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The First Reporter

Wright Brothers homepage

Dear friends, I have a wonderful story to tell you...

Almost as astonishing as the fact that a pair of bicycle shop owners invented the airplane is the fact that the first accurate reporting about some of their earliest powered flights appeared not in the New York Times or Scientific American but in an obscure journal for beekeepers. How did this happen? For one thing, the Wright Brothers were publicity shy and fiercely secretive about their invention and did not invite reporters to witness their historic first flights. For another, the press and the general public had a cried-wolf-too-often dismissiveness about any claims to have achieved sustained flight. In the end, however, it really came down to the fact that A. I. Root, who wrote three entries about the Wrights' accomplishments in his journal Gleanings in Bee Culture in 1904 and 1905, happened to be at the right place at the right time, with a burning fascination for what the "two Ohio boys" were up to.

Root first told his readers about how the Wrights had "outstripped the world in demonstrating that a flying machine can be constructed without the use of a balloon" in the March 1, 1904, issue of Gleanings, less than three months after the first flight at Kitty Hawk. Root didn't witness that groundbreaking launch, but the following September, Root was on hand at Huffman Prairie in Ohio when the Wrights made the first-ever flight in which a plane circled around and returned to its starting point. Here, we present Root's amazed yet considered assessment of that day and what it signaled as well as another short piece he published two weeks later. In both articles, Root's delightfully avuncular personality shines through, even as he struggles to find a way to describe what no one had ever seen before.—Peter Tyson

The following comes from the "Our Homes" section of Gleanings in Bee Culture, January 1, 1905, edition, pages 36 to 39, alongside articles such as "How I Manage Swarming" and "Judging Honey at Fairs." This excerpt, and the one that follows, has been edited for punctuation, to remove asides, and to break Root's very long paragraphs into more manageable ones; otherwise they appear as he wrote them nearly a century ago.

What hath God wrought?—NUM. 23:23.

Dear friends, I have a wonderful story to tell you—a story that, in some respects, outrivals the Arabian Nights fables—a story, too, with a moral that I think many of the younger ones need, and perhaps some of the older ones too if they will heed it. God in his great mercy has permitted me to be, at least somewhat, instrumental in ushering in and introducing to the great wide world an invention that may outrank the electric cars, the automobiles, and all other methods of travel, and one which may fairly take a place beside the telephone and wireless telegraphy. Am I claiming a good deal? Well, I will tell my story, and you shall be the judge. . . .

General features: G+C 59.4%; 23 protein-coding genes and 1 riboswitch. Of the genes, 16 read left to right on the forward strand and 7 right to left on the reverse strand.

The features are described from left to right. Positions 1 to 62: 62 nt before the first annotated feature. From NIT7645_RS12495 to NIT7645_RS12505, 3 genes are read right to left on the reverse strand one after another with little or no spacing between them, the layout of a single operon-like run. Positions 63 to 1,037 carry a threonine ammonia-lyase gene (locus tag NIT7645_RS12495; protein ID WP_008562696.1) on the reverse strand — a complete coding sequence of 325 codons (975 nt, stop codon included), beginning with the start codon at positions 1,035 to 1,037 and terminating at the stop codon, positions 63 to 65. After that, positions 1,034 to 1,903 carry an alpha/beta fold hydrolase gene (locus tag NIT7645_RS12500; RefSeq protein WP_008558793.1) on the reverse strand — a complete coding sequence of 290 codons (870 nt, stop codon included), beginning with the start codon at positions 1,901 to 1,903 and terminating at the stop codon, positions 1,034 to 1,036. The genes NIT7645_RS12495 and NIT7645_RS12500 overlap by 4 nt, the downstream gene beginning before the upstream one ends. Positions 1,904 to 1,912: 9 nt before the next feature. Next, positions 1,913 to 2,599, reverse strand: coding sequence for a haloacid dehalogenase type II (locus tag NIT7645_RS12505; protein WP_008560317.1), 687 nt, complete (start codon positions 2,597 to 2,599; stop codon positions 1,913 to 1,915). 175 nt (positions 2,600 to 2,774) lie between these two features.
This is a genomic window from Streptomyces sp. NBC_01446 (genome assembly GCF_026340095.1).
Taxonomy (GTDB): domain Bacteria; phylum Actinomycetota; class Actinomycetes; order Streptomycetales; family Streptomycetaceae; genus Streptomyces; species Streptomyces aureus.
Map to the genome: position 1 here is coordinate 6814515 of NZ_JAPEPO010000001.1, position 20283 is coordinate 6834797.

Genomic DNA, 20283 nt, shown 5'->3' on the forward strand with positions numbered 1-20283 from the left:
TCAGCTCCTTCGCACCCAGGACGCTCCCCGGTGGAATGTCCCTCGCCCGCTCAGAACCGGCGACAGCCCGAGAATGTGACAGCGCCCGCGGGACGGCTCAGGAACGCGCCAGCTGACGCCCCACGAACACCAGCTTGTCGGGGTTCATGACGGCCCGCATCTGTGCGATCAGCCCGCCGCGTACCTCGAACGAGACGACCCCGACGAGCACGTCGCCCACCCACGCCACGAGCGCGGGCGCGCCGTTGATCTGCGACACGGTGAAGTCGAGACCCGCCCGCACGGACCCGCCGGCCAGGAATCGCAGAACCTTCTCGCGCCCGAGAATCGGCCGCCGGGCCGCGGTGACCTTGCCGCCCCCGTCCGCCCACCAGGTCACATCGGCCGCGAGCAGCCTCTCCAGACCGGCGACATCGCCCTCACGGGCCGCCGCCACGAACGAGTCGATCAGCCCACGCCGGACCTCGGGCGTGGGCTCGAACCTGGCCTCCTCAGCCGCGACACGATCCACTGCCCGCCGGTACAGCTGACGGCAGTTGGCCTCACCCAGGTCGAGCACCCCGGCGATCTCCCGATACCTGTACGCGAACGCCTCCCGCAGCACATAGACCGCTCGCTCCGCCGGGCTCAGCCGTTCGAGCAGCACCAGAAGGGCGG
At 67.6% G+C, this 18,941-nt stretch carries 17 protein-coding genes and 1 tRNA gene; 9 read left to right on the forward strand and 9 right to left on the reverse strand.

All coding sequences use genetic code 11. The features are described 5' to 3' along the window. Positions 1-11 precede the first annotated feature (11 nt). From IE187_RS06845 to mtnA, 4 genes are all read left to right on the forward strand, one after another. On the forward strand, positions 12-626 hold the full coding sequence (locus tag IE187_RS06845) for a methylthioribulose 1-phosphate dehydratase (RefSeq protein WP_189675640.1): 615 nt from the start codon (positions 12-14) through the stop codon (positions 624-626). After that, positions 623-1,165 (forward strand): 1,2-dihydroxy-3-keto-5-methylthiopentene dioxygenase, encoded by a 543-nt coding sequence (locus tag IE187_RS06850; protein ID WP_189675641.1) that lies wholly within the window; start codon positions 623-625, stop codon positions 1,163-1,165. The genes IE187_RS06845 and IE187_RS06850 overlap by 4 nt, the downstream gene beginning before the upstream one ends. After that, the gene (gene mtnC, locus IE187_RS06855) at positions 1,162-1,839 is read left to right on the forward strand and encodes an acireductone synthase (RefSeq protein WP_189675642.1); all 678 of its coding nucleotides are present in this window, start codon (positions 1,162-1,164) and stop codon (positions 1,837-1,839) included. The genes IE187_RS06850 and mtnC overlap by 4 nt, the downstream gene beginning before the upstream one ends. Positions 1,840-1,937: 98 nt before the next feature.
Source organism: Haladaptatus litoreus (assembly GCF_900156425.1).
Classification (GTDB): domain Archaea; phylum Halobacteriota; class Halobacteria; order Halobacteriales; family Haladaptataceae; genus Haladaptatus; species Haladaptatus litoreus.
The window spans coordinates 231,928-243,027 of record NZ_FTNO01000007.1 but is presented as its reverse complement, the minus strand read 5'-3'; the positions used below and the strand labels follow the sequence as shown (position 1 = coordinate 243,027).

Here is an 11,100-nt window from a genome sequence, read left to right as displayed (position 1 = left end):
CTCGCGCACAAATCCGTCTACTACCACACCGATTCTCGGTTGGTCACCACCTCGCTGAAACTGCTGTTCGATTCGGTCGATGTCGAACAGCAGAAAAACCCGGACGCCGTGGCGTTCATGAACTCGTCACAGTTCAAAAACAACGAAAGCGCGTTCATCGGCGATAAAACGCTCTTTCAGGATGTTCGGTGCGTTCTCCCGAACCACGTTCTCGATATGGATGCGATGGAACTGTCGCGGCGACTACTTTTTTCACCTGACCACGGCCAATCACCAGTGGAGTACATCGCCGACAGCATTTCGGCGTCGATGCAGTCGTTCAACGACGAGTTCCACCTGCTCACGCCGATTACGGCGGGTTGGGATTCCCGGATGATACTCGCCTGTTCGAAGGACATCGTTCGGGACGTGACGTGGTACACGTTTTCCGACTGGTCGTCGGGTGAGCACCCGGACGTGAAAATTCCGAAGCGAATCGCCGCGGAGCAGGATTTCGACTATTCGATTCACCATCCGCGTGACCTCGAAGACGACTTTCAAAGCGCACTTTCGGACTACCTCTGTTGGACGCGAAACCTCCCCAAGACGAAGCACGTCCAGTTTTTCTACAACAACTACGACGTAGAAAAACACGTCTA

. . . I am now going to tell you something of two . . . boys, a minister's boys, who love machinery, and who are interested in the modern developments of science and art. Their names are Orville and Wilbur Wright, of Dayton, Ohio. I made mention of them and their work on page 241 of our issue for March 1 last. You may remember it. These two, perhaps by accident, or maybe as a matter of taste, began studying the flights of birds and insects. From this they turned their attention to what has been done in the way of enabling men to fly. They not only studied nature, but they procured the best books, and I think I may say all the papers, the world contains on this subject. When I first became acquainted with them, and expressed a wish to read up all there was on the subject, they showed me a library that astonished me; and I soon found they were thoroughly versed, not only in regard to our present knowledge, but everything that had been done in the past.

These boys (they are men now), instead of spending their summer vacation with crowds, and with such crowds as are often questionable, as so many do, went away by themselves to a desert place by the seacoast. You and I have in years past found enjoyment and health in sliding down hill on the snow; but these boys went off to that sandy waste on the Atlantic coast to slide down hill too; but instead of sliding on snow and ice they slid on air. With a gliding machine made of sticks and cloth they learned to glide and soar from the top of a hill to the bottom; and by making not only hundreds but more than a thousand experiments, they became so proficient in guiding these gliding machines that they could sail like a bird, and control its movements up and down as well as sidewise.

Now, this was not altogether for fun or boys' play.* [Footnote: *When I suggested that, even though sliding down hill on the air was very nice, it must have been quite a task to carry the machine back to the top of the hill every time, the reply was something like this: "Oh! no, Mr. Root—no task at all. Just remember that we always sail against the wind; and by a little shifting of the position, the wind does the greater part of the work in carrying it back." It just blows it back (whenever the wind is strong enough) up hill to the starting-point.] They had a purpose in view.

Well, these two men spent several summers in that wild place, secure from intrusion, with their gliding machine. When they became experts they brought in, as they had planned to do, a gasoline-engine to furnish power, and made a little success with their apparatus before winter set [in]. As soon as the weather would permit, their experiments were resumed the past season. You may have seen something in regard to it in the papers; but as their purpose has been from the beginning to the end to avoid publicity, the great outside world has had but very little opportunity of knowing what is going on. The conditions were so different after applying power that it seemed at first, to a great extent, as if they would have to learn the trade of guiding their little ship all over again. At first they went only a few hundred feet; and as the opportunity for practice in guiding and controlling it was only a few seconds at a time, their progress was necessarily very slow. . . .